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Deconstructing barriers & eliminating binaries: the intersectional power of LGBTIQ youth

For centuries, the cultural belief and social system of “the gender binary” has defined both historic and contemporary impassable delineations between “man” and “woman”. Across the world there are social, political, and cultural practices which are understood as aligned with the expectations of one of two binary genders, and people are judged according to how close they get to these two manufactured binary models. This oppressive system is rooted in patriarchal practices that have been spread and enforced in different cultures through colonialism. This harmful binary has been used to criminalize gender non-conforming persons, and  erases them in conversations about gender equality.


An example of the erasure of gender diverse identites may be found in discussions regarding the gender pay gap, which often focus only on the experience of cis-women compared to cis-men, and do not take into account the marginalization of trans or non-binary persons. This is regrettable as the difficulties experienced by cis women and gender diverse persons in the labor market are rooted in the same harmful gender norms.


Generation Z - understood as including young people born between 1997 – 2012 have grown up in a world of unprecedented gender fluidity, with more access to information on bodily autonomy, awareness on LGBTIQ issues and often surrounded by gender diverse role models in pop culture. With that, the majority of young people nowadays is moving away from the colonial construction of the gender binary, and agree that gender does not define a person as much as it used to in the past. Additionally, around 52% of young people between 13 and 20 years old feel confident in their non-heterosexual identity.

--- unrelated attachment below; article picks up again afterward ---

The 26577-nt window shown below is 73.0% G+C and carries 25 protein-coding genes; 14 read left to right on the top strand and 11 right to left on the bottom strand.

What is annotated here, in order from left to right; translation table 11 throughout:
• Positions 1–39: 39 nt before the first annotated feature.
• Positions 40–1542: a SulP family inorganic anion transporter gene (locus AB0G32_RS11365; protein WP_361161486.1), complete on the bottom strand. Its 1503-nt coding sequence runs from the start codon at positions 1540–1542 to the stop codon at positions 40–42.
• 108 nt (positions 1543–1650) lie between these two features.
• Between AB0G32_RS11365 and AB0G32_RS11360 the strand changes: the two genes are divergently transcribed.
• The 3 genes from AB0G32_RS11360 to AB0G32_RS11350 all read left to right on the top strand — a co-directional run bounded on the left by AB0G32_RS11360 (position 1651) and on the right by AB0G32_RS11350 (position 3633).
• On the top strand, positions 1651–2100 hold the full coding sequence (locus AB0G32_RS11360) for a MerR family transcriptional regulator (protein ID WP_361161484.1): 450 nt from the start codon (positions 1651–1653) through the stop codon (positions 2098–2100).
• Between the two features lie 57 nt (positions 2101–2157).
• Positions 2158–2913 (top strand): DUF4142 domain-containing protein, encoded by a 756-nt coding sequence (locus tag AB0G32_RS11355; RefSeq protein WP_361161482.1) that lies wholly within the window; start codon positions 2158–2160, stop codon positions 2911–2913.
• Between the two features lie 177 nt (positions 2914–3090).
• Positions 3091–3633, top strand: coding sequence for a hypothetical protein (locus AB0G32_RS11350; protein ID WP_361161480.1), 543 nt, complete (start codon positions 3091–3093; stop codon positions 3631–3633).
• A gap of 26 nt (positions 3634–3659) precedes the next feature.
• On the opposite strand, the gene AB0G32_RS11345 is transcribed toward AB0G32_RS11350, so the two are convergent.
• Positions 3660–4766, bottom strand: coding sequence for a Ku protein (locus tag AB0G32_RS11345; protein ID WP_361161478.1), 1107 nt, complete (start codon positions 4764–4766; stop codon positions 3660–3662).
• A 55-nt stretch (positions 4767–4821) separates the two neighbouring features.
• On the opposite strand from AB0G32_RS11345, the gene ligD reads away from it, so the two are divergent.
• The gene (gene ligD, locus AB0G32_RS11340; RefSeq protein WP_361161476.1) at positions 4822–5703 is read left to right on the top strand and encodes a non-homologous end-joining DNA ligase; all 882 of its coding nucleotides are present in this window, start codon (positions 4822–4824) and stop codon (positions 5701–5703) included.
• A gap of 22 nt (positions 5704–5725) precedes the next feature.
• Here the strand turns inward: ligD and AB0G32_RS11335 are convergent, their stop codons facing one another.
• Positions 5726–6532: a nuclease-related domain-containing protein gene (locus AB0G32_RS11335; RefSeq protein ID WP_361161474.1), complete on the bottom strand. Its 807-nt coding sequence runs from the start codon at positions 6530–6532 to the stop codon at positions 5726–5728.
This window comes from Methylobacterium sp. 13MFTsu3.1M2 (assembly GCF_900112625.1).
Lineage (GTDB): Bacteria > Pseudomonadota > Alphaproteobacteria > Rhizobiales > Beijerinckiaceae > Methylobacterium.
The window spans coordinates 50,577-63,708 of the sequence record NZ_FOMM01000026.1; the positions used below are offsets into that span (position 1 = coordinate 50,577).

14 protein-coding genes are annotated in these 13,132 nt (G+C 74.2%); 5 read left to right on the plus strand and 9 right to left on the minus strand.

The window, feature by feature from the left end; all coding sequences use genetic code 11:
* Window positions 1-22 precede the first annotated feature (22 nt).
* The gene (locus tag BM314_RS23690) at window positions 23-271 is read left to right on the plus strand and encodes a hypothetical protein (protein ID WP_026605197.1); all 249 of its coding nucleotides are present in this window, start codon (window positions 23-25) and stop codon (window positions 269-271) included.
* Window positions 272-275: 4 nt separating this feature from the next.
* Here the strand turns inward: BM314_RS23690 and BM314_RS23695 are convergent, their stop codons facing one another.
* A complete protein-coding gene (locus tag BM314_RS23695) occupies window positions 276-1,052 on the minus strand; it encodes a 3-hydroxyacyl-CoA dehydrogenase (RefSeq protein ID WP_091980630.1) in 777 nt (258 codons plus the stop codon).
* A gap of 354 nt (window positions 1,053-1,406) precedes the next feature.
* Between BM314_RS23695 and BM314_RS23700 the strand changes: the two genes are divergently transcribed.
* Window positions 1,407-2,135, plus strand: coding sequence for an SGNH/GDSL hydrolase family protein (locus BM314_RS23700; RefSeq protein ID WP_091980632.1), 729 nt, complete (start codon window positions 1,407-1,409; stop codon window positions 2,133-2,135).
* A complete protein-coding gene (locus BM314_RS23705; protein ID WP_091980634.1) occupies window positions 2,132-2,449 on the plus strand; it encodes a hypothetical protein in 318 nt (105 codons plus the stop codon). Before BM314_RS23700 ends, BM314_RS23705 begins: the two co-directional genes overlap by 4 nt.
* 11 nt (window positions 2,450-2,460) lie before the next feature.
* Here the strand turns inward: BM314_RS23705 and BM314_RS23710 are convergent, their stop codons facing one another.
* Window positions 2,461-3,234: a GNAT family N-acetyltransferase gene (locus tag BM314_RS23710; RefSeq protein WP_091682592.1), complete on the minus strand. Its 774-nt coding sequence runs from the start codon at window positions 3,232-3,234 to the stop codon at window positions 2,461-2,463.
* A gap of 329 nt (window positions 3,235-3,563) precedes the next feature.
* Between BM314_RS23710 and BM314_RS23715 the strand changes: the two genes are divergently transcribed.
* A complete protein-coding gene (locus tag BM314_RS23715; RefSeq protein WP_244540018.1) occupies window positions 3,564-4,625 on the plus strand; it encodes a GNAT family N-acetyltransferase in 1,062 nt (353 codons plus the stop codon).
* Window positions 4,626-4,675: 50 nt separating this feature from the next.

This growing diversity of gender, sexual orientation and gender expressions, have made clear that discussions focused mainly on the feminine-masculine binary are no longer - and most likely have never been - enough to address the different structures of oppression that reinforce gender inequalities. Decolonising non-binary and intersectional lens have, with time, became fundamental in feminist discussions.  Acknowledging and undoing the damage of colonial practices is a way to decolonise ourselves and our practices, and is the way to truly move away from lgbtiqphobia.


This session of the Queer Youth Dialogues took place on March 22nd 2022, it was an intergenerational dialogue divided in two main themes. First, speakers were invited to discuss the decolonization of the gender binary, and what that means in practice for the future of conferences such as the Commission on the Status of Women. Following that,  speakers reflected on how the different viewpoints held by this generation of young people regarding the importance of gender roles impact the fight for gender equality and climate justice. Further discussed in this session was how a diverse understanding of sexuality and gender affects the priorities of these movements, and what does all of this mean mean for the future of feminist leadership and activism.

You can watch the full recording of this session below in English & Spanish/

Session objectives: 

By joining the session:


  • Participants will have increased knowledge about how feminist movements have been adapting and including the views of the current generation of young people about gender roles and identities

  • Connections are made between LGBTIQ and feminist activists 

  • Attendees will deepen their knowledge about decolonisation and LGBTIQ rights

  • LGBTIQ youth are empowered and inspired to engage and influence the conversations that impact their lives.

Watch the event:



If you are interested in attending other sessions of The Queer Youth Dialogues, including sessions and opportunities not publicly advertised, you can sign up to our dedicated mailing list or join our Signal group.

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